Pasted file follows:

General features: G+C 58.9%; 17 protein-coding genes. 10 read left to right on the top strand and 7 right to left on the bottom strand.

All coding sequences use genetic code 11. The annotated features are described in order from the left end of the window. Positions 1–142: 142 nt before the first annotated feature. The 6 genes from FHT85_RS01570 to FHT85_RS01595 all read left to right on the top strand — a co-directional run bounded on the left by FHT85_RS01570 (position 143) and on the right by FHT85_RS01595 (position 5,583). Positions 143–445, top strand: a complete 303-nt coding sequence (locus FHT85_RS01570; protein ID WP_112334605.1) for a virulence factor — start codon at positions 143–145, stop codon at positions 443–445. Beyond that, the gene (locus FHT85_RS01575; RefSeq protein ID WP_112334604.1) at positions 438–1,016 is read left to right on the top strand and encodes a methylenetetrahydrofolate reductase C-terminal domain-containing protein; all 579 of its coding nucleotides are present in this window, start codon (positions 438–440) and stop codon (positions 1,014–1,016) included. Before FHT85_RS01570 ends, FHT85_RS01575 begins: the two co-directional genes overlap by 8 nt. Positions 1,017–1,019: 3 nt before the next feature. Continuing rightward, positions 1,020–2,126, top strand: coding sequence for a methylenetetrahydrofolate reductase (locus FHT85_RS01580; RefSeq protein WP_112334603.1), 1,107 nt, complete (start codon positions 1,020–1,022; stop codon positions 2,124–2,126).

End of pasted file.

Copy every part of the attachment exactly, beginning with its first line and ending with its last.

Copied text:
General features: G+C 58.9%; 17 protein-coding genes. 10 read left to right on the top strand and 7 right to left on the bottom strand.

All coding sequences use genetic code 11. The annotated features are described in order from the left end of the window. Positions 1–142: 142 nt before the first annotated feature. The 6 genes from FHT85_RS01570 to FHT85_RS01595 all read left to right on the top strand — a co-directional run bounded on the left by FHT85_RS01570 (position 143) and on the right by FHT85_RS01595 (position 5,583). Positions 143–445, top strand: a complete 303-nt coding sequence (locus FHT85_RS01570; protein ID WP_112334605.1) for a virulence factor — start codon at positions 143–145, stop codon at positions 443–445. Beyond that, the gene (locus FHT85_RS01575; RefSeq protein ID WP_112334604.1) at positions 438–1,016 is read left to right on the top strand and encodes a methylenetetrahydrofolate reductase C-terminal domain-containing protein; all 579 of its coding nucleotides are present in this window, start codon (positions 438–440) and stop codon (positions 1,014–1,016) included. Before FHT85_RS01570 ends, FHT85_RS01575 begins: the two co-directional genes overlap by 8 nt. Positions 1,017–1,019: 3 nt before the next feature. Continuing rightward, positions 1,020–2,126, top strand: coding sequence for a methylenetetrahydrofolate reductase (locus FHT85_RS01580; RefSeq protein WP_112334603.1), 1,107 nt, complete (start codon positions 1,020–1,022; stop codon positions 2,124–2,126).